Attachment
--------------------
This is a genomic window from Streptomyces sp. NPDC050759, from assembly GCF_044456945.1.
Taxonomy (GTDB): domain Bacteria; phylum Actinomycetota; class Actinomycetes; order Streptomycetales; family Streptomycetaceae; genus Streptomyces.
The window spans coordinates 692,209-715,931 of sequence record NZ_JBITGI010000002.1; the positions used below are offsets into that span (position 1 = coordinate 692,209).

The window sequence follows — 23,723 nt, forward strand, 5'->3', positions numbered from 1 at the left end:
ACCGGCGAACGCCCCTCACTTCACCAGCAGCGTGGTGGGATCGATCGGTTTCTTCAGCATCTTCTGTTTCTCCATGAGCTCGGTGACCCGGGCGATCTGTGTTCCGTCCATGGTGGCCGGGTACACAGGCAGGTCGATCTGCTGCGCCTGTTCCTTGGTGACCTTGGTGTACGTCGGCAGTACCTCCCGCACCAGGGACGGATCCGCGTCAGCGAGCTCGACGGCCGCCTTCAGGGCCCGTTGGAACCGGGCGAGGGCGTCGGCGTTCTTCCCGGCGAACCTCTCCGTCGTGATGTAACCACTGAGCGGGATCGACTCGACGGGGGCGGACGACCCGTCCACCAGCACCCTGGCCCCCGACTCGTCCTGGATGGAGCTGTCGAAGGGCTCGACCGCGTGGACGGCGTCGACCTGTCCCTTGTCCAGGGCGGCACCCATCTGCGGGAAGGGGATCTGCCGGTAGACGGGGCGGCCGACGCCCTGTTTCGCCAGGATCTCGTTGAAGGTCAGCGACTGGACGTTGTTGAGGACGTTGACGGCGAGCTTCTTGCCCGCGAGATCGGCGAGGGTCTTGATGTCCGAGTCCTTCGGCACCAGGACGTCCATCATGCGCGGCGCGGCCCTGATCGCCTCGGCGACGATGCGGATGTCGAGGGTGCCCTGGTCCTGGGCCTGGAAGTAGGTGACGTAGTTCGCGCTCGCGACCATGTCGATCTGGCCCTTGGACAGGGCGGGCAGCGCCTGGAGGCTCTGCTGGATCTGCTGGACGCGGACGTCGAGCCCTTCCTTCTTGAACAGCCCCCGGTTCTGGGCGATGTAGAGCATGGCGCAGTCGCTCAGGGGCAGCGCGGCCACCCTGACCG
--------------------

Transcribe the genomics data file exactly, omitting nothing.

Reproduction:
This is a genomic window from Streptomyces sp. NPDC050759, from assembly GCF_044456945.1.
Taxonomy (GTDB): domain Bacteria; phylum Actinomycetota; class Actinomycetes; order Streptomycetales; family Streptomycetaceae; genus Streptomyces.
The window spans coordinates 692,209-715,931 of sequence record NZ_JBITGI010000002.1; the positions used below are offsets into that span (position 1 = coordinate 692,209).

The window sequence follows — 23,723 nt, forward strand, 5'->3', positions numbered from 1 at the left end:
ACCGGCGAACGCCCCTCACTTCACCAGCAGCGTGGTGGGATCGATCGGTTTCTTCAGCATCTTCTGTTTCTCCATGAGCTCGGTGACCCGGGCGATCTGTGTTCCGTCCATGGTGGCCGGGTACACAGGCAGGTCGATCTGCTGCGCCTGTTCCTTGGTGACCTTGGTGTACGTCGGCAGTACCTCCCGCACCAGGGACGGATCCGCGTCAGCGAGCTCGACGGCCGCCTTCAGGGCCCGTTGGAACCGGGCGAGGGCGTCGGCGTTCTTCCCGGCGAACCTCTCCGTCGTGATGTAACCACTGAGCGGGATCGACTCGACGGGGGCGGACGACCCGTCCACCAGCACCCTGGCCCCCGACTCGTCCTGGATGGAGCTGTCGAAGGGCTCGACCGCGTGGACGGCGTCGACCTGTCCCTTGTCCAGGGCGGCACCCATCTGCGGGAAGGGGATCTGCCGGTAGACGGGGCGGCCGACGCCCTGTTTCGCCAGGATCTCGTTGAAGGTCAGCGACTGGACGTTGTTGAGGACGTTGACGGCGAGCTTCTTGCCCGCGAGATCGGCGAGGGTCTTGATGTCCGAGTCCTTCGGCACCAGGACGTCCATCATGCGCGGCGCGGCCCTGATCGCCTCGGCGACGATGCGGATGTCGAGGGTGCCCTGGTCCTGGGCCTGGAAGTAGGTGACGTAGTTCGCGCTCGCGACCATGTCGATCTGGCCCTTGGACAGGGCGGGCAGCGCCTGGAGGCTCTGCTGGATCTGCTGGACGCGGACGTCGAGCCCTTCCTTCTTGAACAGCCCCCGGTTCTGGGCGATGTAGAGCATGGCGCAGTCGCTCAGGGGCAGCGCGGCCACCCTGACCG